Most children with autism thrive on structure and routine. For Declan, 7, that is remarkably true. He wakes up at roughly the same time every morning, eats the same breakfast every day, enjoys some playtime between school and dinner, and then eats the same dinner every evening. His mom, Christa, explains, “When Declan’s normalcy is broken, he has a difficult time coping with it. His reality breaks down, and it becomes all but impossible to get through to him.” Making a regular adjustment to his routine would have to be worthy of it. One special Can Do Canine goes to show that it is.
Thanks to word-out-mouth advertising through a sister’s neighbor, Declan’s family learned about Can Do Canines and applied when Declan was 4 years old. They were eventually matched with a two-and-a-half-year-old, yellow Labrador Retriever named Oma. Declan’s dad, Joel, says, “Bringing Oma home was very surreal. We had talked about the prospect of getting this service dog for years and then suddenly, we got the call that we were matched with a dog and it was a matter of a few weeks later that she came home. We said repeatedly to each other, ‘We have a dog!’ and just basked in how crazy it felt.”
Declan’s family recognized immediately how incredible Oma is. Joel says, “Oma has received a lifetime of training from incredible trainers and has prepared to thrive under stressful circumstances. She spent time with many different people in differing environments prior to coming to live with us, and all those elements breed a very well-rounded personality. All of that aside, she is an amazing dog at her core. Her eyes show tenderness and compassion, and she is so incredibly affectionate and sweet.” Joel confides, in regard to Oma’s “giant, brown eyes,” that she “really knows how to use them to her advantage.”
Aside from batting her lashes, Oma is skilled at interrupting Declan’s stimming behaviors and has become adept at “visiting” and “snuggling” to share her calming perspective with Declan. Joel realizes that “her training and practicing is always a continual process.” Also, “Declan and Oma have some work to do yet with getting to know one another and with the evolution of their teamwork, but the bridge that Oma can provide for Declan as far as his ability to cope with difficult situations is so powerful.”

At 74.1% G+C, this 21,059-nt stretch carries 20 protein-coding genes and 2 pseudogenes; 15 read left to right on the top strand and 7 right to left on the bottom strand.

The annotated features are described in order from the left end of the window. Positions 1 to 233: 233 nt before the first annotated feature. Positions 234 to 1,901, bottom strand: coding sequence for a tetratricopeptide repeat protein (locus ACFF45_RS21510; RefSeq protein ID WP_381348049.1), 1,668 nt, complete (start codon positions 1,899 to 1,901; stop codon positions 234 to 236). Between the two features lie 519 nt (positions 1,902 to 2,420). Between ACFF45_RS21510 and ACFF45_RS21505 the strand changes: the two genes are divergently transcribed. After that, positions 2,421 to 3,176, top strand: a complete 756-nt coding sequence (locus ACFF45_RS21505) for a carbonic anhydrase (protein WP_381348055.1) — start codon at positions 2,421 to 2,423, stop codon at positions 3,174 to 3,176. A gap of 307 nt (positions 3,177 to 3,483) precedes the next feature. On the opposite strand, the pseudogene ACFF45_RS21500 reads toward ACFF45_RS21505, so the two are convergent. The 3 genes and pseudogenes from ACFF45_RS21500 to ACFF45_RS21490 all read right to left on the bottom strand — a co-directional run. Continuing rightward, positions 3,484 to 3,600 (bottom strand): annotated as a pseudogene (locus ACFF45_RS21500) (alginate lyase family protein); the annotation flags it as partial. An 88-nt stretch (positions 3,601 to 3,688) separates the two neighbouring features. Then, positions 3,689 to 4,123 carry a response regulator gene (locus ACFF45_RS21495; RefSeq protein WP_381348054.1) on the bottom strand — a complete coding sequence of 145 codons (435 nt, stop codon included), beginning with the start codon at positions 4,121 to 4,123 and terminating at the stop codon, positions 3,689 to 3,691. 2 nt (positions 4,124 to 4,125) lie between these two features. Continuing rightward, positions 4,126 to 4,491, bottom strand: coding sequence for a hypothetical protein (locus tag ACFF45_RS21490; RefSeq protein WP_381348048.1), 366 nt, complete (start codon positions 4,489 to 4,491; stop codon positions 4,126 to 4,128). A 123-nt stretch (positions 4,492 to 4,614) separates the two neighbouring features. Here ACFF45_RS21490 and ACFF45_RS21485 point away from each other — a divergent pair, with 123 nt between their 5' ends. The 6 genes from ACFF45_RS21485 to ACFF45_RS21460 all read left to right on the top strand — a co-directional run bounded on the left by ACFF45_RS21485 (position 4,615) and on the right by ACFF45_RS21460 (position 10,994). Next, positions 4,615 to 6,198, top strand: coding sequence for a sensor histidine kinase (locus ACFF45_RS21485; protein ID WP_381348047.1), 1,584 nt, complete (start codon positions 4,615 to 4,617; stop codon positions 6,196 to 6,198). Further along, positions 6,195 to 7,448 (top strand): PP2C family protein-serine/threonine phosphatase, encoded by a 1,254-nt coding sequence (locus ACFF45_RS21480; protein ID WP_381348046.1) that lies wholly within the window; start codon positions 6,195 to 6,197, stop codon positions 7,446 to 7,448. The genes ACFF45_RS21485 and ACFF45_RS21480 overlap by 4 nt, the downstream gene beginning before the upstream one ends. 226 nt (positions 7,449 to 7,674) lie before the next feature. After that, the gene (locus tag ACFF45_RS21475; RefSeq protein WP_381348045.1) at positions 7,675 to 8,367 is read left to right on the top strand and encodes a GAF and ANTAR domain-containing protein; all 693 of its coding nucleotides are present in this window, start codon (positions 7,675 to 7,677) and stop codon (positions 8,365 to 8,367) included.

That ability for Declan to better cope and adapt is seen in many ways. The way in which Declan has integrated tasks for Oma into his routine is what Joel and Christa have enjoyed seeing so far. Joel describes their regular day, when Declan “wakes up in the morning and we let Oma outside. When she’s back inside it’s time to feed her breakfast. He opens her food bin, I scoop her food, he puts it in the bowl, tosses the cup back in, puts the lid on and pushes it away. He then takes a fish oil pill and puts it in her bowl, ever so carefully takes her bowl and places it on her mat and then with perfect concentration (he’s worked hard on this) steps back and points to her bowl while saying ‘OK Oma!’ and that makes him feel so proud. He repeats this for her dinner, and it’s been such an amazing thing to see him take ownership of this job.”
Making Possibilities Happen
Joel and Christa know that as Declan gets older, he’ll want to be even more independent, and they are excited that they and Oma together will be able to help him with this. Because of that, they say to all who support Can Do Canines, “THANK YOU. Those two words and the corresponding sentiment don’t do justice how grateful we are to have been given this opportunity. The entire program at Can Do Canines really is incredible and without the help of everyone involved, we certainly would have not been able to make this happen.”
Thank you to all those who made this partnership possible:
Puppy Raiser: Jamie & Brent Mueller
Special Thanks: The Nervick family
You: Thank you for your donations!